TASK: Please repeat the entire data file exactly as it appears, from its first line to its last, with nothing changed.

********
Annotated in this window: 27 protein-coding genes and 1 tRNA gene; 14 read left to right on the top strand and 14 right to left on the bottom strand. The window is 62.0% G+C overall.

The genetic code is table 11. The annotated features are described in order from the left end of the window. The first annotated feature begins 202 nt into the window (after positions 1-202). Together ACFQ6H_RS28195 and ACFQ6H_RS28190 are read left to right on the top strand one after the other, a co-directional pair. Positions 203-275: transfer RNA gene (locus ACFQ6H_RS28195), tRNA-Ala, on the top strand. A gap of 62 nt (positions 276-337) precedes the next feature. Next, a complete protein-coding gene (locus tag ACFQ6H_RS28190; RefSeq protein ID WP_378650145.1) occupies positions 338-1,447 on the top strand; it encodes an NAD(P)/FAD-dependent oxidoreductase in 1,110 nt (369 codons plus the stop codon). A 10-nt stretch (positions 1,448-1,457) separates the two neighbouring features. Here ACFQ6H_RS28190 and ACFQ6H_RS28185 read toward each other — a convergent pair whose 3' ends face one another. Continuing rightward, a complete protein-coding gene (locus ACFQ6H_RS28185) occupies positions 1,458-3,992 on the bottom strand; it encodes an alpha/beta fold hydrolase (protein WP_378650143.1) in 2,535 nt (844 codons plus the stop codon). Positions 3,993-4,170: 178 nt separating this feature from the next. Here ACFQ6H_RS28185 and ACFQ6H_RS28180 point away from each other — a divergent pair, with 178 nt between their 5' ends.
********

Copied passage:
Annotated in this window: 27 protein-coding genes and 1 tRNA gene; 14 read left to right on the top strand and 14 right to left on the bottom strand. The window is 62.0% G+C overall.

The genetic code is table 11. The annotated features are described in order from the left end of the window. The first annotated feature begins 202 nt into the window (after positions 1-202). Together ACFQ6H_RS28195 and ACFQ6H_RS28190 are read left to right on the top strand one after the other, a co-directional pair. Positions 203-275: transfer RNA gene (locus ACFQ6H_RS28195), tRNA-Ala, on the top strand. A gap of 62 nt (positions 276-337) precedes the next feature. Next, a complete protein-coding gene (locus tag ACFQ6H_RS28190; RefSeq protein ID WP_378650145.1) occupies positions 338-1,447 on the top strand; it encodes an NAD(P)/FAD-dependent oxidoreductase in 1,110 nt (369 codons plus the stop codon). A 10-nt stretch (positions 1,448-1,457) separates the two neighbouring features. Here ACFQ6H_RS28190 and ACFQ6H_RS28185 read toward each other — a convergent pair whose 3' ends face one another. Continuing rightward, a complete protein-coding gene (locus ACFQ6H_RS28185) occupies positions 1,458-3,992 on the bottom strand; it encodes an alpha/beta fold hydrolase (protein WP_378650143.1) in 2,535 nt (844 codons plus the stop codon). Positions 3,993-4,170: 178 nt separating this feature from the next. Here ACFQ6H_RS28185 and ACFQ6H_RS28180 point away from each other — a divergent pair, with 178 nt between their 5' ends.